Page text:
How to create a local APT repository?

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There are 4 steps to setting up a simple repository for yourself

1.Install dpkg-dev
2.Put the packages in a directory
3.Create a script that will scan the packages and create a file apt-get update can read
4. Add a line to your sources.list pointing at your repository

Install dpkg-dev

Type in a terminal

sudo apt-get install dpkg-dev

The Directory

Create a directory where you will keep your packages. For this example, we'll use /usr/local/mydebs.

sudo mkdir -p /usr/local/mydebs

Now move your packages into the directory you've just created.

Previously downloaded Packages are generally stored on your system in the /var/cache/apt/archives directory. If you have installed apt-cacher you will have additional packages stored in its /packages directory.

The Script update-mydebs

It's a simple three liner:

#! /bin/bash cd /usr/local/mydebs dpkg-scanpackages . /dev/null | gzip -9c > Packages.gz ...
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I would like to build my own local repository on my LAN, so that machines on the LAN can update and upgrade from it. I want to download the packages and store them on my local server so that I can update, upgrade, install, etc, from it without using the internet.

From the Ubuntu Help wiki:

There are 4 steps to setting up a simple repository for yourself

1.Install dpkg-dev
2.Put the packages in a directory
3.Create a script that will scan the packages and create a file apt-get update can read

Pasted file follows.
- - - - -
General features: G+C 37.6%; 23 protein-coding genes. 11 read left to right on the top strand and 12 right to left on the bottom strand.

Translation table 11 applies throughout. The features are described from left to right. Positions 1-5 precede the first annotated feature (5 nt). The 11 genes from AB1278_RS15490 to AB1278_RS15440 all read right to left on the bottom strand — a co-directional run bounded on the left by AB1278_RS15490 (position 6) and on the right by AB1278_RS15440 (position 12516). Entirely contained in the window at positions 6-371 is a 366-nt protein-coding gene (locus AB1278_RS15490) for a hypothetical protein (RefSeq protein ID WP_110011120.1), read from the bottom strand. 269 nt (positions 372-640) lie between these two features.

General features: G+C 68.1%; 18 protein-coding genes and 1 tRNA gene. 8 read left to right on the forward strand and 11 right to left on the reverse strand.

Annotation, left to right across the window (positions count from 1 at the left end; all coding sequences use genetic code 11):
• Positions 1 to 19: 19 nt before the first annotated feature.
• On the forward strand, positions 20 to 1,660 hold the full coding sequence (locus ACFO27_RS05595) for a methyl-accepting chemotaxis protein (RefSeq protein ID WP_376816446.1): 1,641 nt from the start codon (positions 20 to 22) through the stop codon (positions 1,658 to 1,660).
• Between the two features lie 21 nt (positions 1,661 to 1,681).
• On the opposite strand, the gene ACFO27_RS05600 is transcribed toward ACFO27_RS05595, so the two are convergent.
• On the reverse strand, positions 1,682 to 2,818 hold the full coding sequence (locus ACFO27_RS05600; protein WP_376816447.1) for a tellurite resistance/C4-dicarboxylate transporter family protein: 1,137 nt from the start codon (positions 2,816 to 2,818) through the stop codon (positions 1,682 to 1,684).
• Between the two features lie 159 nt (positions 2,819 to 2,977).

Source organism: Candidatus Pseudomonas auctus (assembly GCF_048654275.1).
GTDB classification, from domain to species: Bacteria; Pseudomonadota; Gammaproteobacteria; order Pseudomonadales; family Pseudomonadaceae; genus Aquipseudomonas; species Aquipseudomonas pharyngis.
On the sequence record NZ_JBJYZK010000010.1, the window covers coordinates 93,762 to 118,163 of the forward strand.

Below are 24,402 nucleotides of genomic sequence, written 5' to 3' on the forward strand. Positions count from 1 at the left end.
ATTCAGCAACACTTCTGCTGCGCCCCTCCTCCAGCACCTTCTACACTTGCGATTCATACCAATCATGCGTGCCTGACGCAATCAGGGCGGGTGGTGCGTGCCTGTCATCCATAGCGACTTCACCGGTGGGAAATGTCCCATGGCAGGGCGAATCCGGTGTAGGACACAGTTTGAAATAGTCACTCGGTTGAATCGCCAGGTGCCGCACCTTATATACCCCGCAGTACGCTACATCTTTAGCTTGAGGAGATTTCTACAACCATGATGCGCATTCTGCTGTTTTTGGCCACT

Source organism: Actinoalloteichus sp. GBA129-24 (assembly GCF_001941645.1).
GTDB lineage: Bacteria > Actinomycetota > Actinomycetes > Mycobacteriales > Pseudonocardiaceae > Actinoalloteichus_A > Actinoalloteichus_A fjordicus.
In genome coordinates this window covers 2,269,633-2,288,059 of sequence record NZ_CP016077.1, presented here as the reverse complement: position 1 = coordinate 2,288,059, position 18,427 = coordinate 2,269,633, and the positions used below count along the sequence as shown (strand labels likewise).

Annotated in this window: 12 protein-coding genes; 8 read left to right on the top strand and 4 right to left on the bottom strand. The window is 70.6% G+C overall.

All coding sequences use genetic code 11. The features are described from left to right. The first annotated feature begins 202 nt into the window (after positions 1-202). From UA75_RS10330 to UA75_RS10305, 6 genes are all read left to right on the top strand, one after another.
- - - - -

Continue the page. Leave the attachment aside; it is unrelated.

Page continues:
4. Add a line to your sources.list pointing at your repository

Install dpkg-dev

Type in a terminal

sudo apt-get install dpkg-dev

The Directory

Create a directory where you will keep your packages. For this example, we'll use /usr/local/mydebs.

sudo mkdir -p /usr/local/mydebs

Now move your packages into the directory you've just created.

Previously downloaded Packages are generally stored on your system...

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UPDATE: This post has been updated to include a section on accessing downloaded packages through a local intranet.Some obsolete info has also been deleted. The techniques detailed here have been tested on all versions of Ubuntu and will probably work on other debian-based linux distributions.

I was going through my /var/cache/apt/archives folder the other day and I thought to myself, “So will I have to re-download all these packages if I do a clean install? Internet access is not cheap here in Ghana and the speed is nothing to write home about… I’m talking about you, Vodafone!! It’d be cool to build my own APT repository with the 3000+ packages in my local cache.” The only snag was I didn’t know how to do it. So I went hunting on google and it turned out a lot has been published on this topic. I found it all rather confusing, mostly geeks talking to other geeks in geekish, so I decided to write my own how-to for my much simpler mind.

If your roaring to go and know...